BERLIN – A German data protection official said Wednesday he launched legal proceedings against Facebook, which he accused of illegally accessing and saving personal data of people who don’t use the social networking site.

Johannes Caspar said his Hamburg data protection office had initiated legal steps that could result in Facebook being fined tens of thousands of euros for saving private information of individuals who don’t use the site and haven’t granted it access to their data.

“We consider the saving of data from third parties, in this context, to be against data privacy laws,” Caspar said.

Facebook has until Aug. 11 to respond formally to the legal complaint against it.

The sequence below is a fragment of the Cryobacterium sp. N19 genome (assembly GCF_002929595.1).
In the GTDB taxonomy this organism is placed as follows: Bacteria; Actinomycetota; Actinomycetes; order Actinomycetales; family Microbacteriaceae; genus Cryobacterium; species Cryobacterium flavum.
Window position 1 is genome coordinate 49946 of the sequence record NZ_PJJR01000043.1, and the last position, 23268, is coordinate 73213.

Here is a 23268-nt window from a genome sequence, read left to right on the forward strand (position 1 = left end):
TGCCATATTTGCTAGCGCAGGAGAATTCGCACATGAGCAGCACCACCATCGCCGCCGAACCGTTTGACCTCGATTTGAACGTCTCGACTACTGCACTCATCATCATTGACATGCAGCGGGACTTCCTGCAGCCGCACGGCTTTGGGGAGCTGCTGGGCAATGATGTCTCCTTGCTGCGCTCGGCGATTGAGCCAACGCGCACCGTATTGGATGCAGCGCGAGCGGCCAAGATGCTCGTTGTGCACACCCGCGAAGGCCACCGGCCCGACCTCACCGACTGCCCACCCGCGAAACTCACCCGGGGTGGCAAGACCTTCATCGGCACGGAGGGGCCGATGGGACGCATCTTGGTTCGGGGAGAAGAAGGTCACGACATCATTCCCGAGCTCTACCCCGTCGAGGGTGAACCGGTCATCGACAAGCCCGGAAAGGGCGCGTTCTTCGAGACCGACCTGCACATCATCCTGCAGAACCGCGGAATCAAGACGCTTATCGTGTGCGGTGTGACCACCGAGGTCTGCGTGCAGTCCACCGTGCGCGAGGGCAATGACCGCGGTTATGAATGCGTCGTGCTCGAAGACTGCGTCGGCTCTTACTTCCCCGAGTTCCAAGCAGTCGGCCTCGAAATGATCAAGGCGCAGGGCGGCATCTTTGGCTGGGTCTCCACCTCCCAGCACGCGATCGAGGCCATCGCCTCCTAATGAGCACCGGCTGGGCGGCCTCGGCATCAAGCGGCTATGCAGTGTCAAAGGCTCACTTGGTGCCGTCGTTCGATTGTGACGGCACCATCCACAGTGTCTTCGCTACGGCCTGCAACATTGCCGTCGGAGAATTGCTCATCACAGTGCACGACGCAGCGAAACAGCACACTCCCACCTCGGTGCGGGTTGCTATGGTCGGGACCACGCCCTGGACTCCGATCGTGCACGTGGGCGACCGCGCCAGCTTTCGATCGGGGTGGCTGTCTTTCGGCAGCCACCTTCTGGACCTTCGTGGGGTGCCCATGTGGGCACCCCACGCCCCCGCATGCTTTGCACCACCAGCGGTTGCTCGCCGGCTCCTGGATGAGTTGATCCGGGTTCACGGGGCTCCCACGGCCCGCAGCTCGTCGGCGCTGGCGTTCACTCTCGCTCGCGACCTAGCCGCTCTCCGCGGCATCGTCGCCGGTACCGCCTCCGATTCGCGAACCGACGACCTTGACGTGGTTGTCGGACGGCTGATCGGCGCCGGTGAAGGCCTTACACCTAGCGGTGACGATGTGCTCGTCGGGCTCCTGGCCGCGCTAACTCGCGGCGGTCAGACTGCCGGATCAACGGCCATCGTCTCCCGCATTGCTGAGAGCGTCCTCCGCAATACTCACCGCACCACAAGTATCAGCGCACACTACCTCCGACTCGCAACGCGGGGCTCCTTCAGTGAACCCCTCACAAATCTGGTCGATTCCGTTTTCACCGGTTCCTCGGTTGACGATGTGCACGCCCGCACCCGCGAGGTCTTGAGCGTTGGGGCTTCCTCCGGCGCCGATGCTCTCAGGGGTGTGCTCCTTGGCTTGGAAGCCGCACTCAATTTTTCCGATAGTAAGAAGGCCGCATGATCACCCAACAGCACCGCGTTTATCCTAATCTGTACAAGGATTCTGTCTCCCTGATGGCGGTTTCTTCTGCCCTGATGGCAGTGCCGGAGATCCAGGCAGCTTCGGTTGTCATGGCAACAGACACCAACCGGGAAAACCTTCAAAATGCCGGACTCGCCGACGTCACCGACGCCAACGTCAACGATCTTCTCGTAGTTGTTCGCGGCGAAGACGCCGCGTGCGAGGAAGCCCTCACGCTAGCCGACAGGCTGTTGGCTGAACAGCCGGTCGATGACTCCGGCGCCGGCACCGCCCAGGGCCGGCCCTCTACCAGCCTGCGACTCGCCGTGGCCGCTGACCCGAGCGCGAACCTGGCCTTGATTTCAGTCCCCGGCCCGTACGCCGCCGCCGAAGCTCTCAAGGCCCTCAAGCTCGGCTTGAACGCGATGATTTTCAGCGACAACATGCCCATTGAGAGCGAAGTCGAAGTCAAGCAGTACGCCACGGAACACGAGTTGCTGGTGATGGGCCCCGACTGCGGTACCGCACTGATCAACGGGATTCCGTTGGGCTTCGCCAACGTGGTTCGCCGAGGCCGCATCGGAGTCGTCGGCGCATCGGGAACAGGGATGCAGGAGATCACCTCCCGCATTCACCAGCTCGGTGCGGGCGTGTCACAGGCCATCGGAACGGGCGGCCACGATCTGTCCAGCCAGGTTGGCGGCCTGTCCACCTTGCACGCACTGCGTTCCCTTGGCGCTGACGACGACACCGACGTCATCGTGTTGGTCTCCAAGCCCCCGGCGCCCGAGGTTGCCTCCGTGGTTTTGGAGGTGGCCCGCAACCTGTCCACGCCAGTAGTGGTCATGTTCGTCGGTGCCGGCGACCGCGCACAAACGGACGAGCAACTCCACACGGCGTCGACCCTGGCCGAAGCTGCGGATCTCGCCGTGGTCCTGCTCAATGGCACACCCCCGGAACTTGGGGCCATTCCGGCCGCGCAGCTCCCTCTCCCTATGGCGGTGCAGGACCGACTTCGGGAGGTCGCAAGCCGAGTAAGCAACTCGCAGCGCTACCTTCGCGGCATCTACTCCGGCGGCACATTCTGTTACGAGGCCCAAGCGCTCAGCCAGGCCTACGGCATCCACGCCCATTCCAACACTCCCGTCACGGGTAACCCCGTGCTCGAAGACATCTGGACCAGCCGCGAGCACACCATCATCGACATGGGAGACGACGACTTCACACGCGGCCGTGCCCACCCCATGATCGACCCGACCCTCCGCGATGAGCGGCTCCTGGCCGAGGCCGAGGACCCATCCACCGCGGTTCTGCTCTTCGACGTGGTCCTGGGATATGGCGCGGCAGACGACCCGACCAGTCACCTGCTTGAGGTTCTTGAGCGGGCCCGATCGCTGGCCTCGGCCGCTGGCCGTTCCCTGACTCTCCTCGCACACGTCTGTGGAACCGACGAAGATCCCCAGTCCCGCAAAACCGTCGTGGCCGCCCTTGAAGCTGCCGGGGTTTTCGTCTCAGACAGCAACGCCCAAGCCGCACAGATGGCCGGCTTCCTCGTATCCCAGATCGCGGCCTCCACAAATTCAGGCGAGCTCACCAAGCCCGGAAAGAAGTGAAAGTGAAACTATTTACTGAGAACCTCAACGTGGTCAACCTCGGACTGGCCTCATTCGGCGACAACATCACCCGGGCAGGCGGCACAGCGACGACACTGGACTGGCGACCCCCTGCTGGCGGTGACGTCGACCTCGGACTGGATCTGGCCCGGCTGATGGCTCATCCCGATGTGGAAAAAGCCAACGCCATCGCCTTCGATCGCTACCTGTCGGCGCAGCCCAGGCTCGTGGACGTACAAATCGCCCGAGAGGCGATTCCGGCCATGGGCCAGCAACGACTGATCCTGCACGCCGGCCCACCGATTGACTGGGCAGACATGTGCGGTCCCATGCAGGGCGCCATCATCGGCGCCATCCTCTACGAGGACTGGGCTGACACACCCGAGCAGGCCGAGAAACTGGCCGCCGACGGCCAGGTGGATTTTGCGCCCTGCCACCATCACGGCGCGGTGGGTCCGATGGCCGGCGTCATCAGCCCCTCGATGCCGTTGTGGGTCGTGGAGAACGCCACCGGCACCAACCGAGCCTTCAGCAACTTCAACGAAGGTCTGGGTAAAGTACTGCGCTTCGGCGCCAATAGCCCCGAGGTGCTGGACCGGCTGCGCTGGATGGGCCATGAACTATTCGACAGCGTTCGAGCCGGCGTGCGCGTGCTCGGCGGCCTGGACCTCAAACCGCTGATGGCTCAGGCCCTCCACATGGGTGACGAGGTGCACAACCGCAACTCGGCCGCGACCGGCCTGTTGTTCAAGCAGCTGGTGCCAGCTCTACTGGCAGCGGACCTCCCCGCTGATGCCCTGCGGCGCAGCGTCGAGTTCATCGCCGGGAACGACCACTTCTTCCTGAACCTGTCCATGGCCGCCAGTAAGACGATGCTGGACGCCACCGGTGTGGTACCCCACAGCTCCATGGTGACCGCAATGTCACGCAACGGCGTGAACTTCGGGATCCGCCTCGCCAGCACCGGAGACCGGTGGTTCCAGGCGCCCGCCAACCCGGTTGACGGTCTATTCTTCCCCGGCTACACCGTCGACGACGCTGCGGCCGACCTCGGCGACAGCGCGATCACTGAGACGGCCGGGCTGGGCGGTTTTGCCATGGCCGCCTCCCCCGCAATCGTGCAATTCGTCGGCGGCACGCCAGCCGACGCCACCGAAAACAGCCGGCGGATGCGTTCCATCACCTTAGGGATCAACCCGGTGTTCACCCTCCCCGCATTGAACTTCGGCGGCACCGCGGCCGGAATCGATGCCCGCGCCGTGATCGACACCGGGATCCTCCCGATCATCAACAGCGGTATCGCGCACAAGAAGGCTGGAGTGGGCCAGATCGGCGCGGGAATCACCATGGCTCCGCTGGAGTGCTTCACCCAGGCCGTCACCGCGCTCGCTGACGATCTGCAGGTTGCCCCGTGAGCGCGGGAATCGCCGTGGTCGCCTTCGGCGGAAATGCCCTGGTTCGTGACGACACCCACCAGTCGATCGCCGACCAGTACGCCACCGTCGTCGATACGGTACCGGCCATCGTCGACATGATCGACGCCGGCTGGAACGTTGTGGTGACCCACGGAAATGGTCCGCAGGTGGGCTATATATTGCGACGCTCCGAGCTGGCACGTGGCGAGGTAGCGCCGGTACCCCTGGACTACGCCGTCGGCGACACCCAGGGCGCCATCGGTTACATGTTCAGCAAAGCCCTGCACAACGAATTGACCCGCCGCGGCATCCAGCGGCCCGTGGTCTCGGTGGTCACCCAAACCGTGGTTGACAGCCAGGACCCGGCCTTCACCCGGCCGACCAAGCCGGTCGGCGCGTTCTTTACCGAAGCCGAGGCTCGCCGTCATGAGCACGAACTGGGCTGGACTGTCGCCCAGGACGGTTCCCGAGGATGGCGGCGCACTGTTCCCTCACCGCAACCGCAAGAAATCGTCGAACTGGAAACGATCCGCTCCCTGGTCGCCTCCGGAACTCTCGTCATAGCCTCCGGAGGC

The company, based in Palo Alto, Calif., did not respond to requests for comment.

Germans are protected by some of the world’s most strict privacy laws, which lay out in detail how and how much of an individual’s private information may be accessed by whom.

Germany also has launched an investigation into Google Inc. over its Street View mapping program.

In April, Facebook changed its privacy settings to allow users to block access to the contacts listed in their e-mail, but Caspar argues that the previously saved contacts have not been erased and are being used for marketing purposes.